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Teacher Perspectives of Reopening Schools Amid COVID-19

31 Aug 2020 12:54 PM | Anonymous member (Administrator)

As part of our August blog series, VATESOL sent out a survey to teachers of English learners (ELs) about their perspectives on the reopening of schools in Virginia amid the pandemic. Fifteen teachers, who represented elementary, middle, and high school, responded to this survey. We compile their responses here as a way to articulate shared values and concerns among EL teachers across the state.


This fall, all teachers are faced with a variety of challenges related to many aspects of teaching in a virtual, hybrid, or modified in-person setting. When asked about their top priorities in planning for instruction this fall, teachers’ responses included:

  1. Helping students and families access technology and hotspots

  2. Creating assignments that are both accessible and meaningful

  3. Ensuring staff and student safety

  4. Having adequate resources for effective planning 


This back-to-school season is undoubtedly filled with more fear and anxiety than ever before. Teachers noted many personal and professional concerns, including:

  1. Health and safety of teachers and students

  2. Communication with families and student engagement

  3. Students’ academic progress

  4. Technology access


EL teachers have a special expertise in both the instruction of ELs and outreach to multilingual families. This expertise should be consulted as administrators and leaders make decisions for the fall. When asked what issues they feel their administration should consider this school year, EL teachers most frequently provided the following responses:

  1. Technology access

  2. Communication

  3. Resources and information available in multiple languages


Beyond question, COVID-19 has and will change teachers’ professional roles. When asked how this pandemic has already changed their role as an EL teacher, our survey participants responded:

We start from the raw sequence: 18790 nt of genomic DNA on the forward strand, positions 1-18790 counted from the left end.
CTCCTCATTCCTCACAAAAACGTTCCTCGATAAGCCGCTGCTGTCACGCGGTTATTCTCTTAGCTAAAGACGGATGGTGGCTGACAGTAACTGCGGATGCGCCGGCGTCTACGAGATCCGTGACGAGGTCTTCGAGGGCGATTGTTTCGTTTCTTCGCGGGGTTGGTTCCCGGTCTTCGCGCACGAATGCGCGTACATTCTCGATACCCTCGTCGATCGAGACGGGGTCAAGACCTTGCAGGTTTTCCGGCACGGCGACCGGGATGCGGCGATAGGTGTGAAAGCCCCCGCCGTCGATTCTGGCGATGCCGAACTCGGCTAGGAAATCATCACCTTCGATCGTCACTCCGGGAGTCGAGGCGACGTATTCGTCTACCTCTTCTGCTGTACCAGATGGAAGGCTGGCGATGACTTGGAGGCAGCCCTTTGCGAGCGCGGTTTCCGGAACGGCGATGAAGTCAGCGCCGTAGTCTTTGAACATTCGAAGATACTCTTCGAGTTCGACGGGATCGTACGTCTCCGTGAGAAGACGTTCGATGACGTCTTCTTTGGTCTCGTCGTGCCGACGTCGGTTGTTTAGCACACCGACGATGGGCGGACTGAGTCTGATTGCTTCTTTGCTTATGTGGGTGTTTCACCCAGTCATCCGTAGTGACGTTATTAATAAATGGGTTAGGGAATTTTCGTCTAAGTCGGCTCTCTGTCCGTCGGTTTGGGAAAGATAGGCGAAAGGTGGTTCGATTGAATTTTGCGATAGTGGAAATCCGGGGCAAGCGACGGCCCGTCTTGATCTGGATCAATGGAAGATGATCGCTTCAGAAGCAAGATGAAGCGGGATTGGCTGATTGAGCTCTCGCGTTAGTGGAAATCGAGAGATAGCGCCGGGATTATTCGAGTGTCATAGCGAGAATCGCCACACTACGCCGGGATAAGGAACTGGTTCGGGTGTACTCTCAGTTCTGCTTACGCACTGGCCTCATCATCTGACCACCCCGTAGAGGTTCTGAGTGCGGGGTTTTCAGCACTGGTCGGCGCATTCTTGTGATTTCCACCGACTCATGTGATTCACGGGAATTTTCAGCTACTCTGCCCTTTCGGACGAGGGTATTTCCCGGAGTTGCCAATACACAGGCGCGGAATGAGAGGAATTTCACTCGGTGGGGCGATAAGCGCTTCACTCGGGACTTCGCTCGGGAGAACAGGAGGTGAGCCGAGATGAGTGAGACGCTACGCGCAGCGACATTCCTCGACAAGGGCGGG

1. Providing more wraparound support for families such as finding community services, including food banks

  2. Facilitating more direct interaction with families

  3. Learning how to teach through online platforms


This fall, teachers will need to learn how to engage all families with critical information and updates. EL teachers noted how they are planning to communicate with EL families this fall:

  1. Phone calls

  2. Texts

  3. Technology platforms such as TalkingPoints, Canvas, Zoom

  4. Face to face


When asked if they had the option, which reopening plan would they choose for ELs, seven out of fifteen teachers answered “hybrid,” six teachers answered “fully virtual,” and two teachers answered “face to face.” Even on a small scale, these responses show that teachers across the state have mixed feelings about reopening plans, especially when considering the many unique needs of ELs and their families.


As teachers gear up for a new school year, albeit different from years past, valid concerns about keeping safe, ELs falling through the cracks and not having access to technology were admittedly expressed. However, fellow EL teachers are optimistic with these comments: 

This is an exciting time for us to try new things that normally would take years to get approved!  I hope I am up to the challenge”

“I’m grateful we have each other to collaborate with each other!”

“I have learned just how resilient my students are and that they and the communities where they live are continuing to support each other.”


We would love to hear from you. How is your division considering ELs and their families in their reopening plans? What other considerations and concerns would you add to the responses above? Comment below or on our social media platforms to continue the conversation.

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